The hospital simply doesn’t have enough room to meet the need, he said.
State hospitals have “no-reject” beds — meaning the most difficult patients cannot be turned away. This is not the case with private hospitals, said Ruth Grant, a retired physician whose son with schizophrenia has been rejected by two private hospitals because he can be unruly and violent.
“The privates pick and choose and that infuriates me,” she said.
In Burlington, Vermont’s largest city with 42,000 people, the impact is showing up on police logs. Calls about mental health issues, which Police Chief Michael Schirling defined as any act with an underlying mental issue, rose 32 percent to 215 calls from October 2011 to March 2012, up from 163 over the same period a year before.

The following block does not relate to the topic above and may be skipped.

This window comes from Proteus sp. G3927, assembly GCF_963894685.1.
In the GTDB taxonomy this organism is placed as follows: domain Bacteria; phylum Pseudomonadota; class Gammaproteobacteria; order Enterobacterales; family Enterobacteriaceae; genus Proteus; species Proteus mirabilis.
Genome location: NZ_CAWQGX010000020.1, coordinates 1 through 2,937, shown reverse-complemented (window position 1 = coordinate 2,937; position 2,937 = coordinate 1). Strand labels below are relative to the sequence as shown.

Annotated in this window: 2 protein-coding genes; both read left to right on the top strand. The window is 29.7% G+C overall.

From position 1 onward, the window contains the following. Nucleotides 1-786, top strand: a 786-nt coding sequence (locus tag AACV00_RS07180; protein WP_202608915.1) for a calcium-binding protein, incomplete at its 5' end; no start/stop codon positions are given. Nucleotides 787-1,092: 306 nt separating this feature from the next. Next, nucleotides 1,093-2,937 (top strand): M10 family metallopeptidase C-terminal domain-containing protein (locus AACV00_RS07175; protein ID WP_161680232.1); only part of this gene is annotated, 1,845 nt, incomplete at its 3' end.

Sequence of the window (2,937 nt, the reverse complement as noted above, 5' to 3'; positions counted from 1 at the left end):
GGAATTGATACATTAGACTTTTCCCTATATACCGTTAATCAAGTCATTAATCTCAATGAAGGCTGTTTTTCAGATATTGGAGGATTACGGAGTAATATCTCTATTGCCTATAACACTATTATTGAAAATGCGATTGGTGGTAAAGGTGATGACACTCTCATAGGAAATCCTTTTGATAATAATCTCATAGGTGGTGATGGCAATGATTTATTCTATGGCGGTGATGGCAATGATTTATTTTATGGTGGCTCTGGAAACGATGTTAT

“There’s no question that the closing of the state hospital had a cascade effect” that’s felt on the streets, Schirling said.
Matt Young, 62, who heads a local mental-health outreach effort, is finding more people who need his team’s help. Subsidized by the state and by local merchants, Young and others roam the city’s 19-block commercial district of dress shops, bistros and Ben & Jerry’s Ice Cream parlors, working to keep the mentally ill from landing in jail or the hospital. This might mean steering someone into detox, finding a bed for the night or simply stopping for a friendly chat to soothe overheated emotions.
On a chilly March morning, Young, a former Boston restaurateur, had to make sure a 33-year-old with schizophrenia who’d slept in a local dumpster was on a bus to New Haven, Conn., where he came from.